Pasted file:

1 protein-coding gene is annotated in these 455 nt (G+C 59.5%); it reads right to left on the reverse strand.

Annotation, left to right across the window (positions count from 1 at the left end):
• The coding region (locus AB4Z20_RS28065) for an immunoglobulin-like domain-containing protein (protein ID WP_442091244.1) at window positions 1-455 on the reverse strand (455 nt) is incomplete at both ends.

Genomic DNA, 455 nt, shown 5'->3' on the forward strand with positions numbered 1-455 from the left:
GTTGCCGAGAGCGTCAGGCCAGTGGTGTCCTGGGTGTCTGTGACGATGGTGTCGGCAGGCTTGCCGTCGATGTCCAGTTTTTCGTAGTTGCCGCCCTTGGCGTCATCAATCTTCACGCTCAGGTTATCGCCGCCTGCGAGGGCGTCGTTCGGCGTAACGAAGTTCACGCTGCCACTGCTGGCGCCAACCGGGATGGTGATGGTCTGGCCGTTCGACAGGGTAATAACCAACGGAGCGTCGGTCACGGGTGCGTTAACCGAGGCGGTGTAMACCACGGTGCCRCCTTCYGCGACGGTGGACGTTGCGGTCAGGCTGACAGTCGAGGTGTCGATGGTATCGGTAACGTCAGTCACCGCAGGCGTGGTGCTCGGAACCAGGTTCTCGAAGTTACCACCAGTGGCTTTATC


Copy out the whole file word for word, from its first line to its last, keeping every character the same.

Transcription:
1 protein-coding gene is annotated in these 455 nt (G+C 59.5%); it reads right to left on the reverse strand.

Annotation, left to right across the window (positions count from 1 at the left end):
• The coding region (locus AB4Z20_RS28065) for an immunoglobulin-like domain-containing protein (protein ID WP_442091244.1) at window positions 1-455 on the reverse strand (455 nt) is incomplete at both ends.

Genomic DNA, 455 nt, shown 5'->3' on the forward strand with positions numbered 1-455 from the left:
GTTGCCGAGAGCGTCAGGCCAGTGGTGTCCTGGGTGTCTGTGACGATGGTGTCGGCAGGCTTGCCGTCGATGTCCAGTTTTTCGTAGTTGCCGCCCTTGGCGTCATCAATCTTCACGCTCAGGTTATCGCCGCCTGCGAGGGCGTCGTTCGGCGTAACGAAGTTCACGCTGCCACTGCTGGCGCCAACCGGGATGGTGATGGTCTGGCCGTTCGACAGGGTAATAACCAACGGAGCGTCGGTCACGGGTGCGTTAACCGAGGCGGTGTAMACCACGGTGCCRCCTTCYGCGACGGTGGACGTTGCGGTCAGGCTGACAGTCGAGGTGTCGATGGTATCGGTAACGTCAGTCACCGCAGGCGTGGTGCTCGGAACCAGGTTCTCGAAGTTACCACCAGTGGCTTTATC